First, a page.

from 2:30 to 4:30 pm
room 50 of the EHESS building
Campus Condorcet, 2 cours des Humanités,
93322 Aubervilliers, metro Front Populaire
What does a metro do to the city? The question is almost rhetorical, since “the metro,” an apocope of “metropolitan” (railway), is both a synecdoche and a symbol of modern urban life.
A metro line redesigns the city and radically transforms its spatio-temporal coordinates. It reconfigures space around poles separated by a “string” of stations, places defined primarily according to changing criteria of an economic, political or cultural nature. In this new artificial and homogeneous space, a new temporality begins that changes the experience of distance and modulates the inner experience of city dwellers.
The metro is the medium par excellence of the urban experience: it transforms the perception and knowledge of places, the rhythms of life, the dialectic between familiarity and disorientation. To take the metro, one must learn and incorporate new gestures and habits, reconfigure sensory perception and sensitivity (disorientation, perception of unevenness, noise and darkness), and adapt to a new lifestyle characterized as much by “offloading” as by hyperesthesia and stress. A metro, moreover, constitutes a symbolic system in its own right: for both city dwellers and tourists, the metro map often coincides with the “image of the city”, while the toponymy of stations creates an urban mythology charged with collective and individual memories in constant evolution.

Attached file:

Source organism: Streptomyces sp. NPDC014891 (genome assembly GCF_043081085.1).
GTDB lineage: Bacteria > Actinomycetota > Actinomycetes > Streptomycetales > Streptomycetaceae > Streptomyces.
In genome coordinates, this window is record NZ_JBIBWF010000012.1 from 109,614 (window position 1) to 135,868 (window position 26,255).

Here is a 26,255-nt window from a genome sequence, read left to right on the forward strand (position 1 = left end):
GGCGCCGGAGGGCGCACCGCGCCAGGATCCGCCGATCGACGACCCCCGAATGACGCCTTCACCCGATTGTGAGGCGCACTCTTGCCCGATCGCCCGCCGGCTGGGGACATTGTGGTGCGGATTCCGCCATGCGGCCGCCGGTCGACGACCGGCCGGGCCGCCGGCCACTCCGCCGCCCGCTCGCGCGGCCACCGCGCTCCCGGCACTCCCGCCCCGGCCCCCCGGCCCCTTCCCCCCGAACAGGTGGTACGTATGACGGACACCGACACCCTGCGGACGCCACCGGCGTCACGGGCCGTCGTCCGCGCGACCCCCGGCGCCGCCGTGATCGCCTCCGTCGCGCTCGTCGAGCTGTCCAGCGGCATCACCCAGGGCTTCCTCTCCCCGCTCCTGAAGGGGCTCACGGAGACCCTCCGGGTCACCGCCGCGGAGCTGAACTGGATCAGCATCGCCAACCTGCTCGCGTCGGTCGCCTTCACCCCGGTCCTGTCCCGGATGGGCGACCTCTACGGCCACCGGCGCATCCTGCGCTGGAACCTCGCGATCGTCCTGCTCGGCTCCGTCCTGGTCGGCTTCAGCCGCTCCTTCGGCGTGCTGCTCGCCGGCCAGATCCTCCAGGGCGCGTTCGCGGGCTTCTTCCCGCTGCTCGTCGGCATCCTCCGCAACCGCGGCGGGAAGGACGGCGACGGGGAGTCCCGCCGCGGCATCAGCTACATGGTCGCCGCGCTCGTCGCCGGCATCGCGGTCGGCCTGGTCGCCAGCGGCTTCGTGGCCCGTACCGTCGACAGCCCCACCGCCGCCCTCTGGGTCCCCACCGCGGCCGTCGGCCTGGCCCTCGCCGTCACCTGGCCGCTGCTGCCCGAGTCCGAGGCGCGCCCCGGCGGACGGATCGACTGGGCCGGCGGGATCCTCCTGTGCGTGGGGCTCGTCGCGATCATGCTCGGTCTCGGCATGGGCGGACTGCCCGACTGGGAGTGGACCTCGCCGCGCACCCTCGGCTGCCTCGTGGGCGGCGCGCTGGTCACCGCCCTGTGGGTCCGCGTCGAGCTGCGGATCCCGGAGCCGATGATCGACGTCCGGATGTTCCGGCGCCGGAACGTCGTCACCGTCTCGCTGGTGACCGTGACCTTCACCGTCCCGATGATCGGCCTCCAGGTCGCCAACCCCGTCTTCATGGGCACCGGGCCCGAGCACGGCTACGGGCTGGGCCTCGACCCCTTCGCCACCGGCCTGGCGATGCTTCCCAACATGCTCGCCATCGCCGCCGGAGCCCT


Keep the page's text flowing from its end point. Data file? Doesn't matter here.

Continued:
In my talk, I will address some of these issues through the analysis of a concrete case study, that of the first Milanese subway line, familiarly known as the Red Line. Designed in the 1950s as a symbol of the post-war reconstruction and economic boom of which Milan was the epicenter, it was inaugurated in 1964. Through its engineering project and its modernist design inspired by the “project culture”, the Red Line is a key to access the issues of urbanization of the last century and to the study of metropolitan social aesthetics.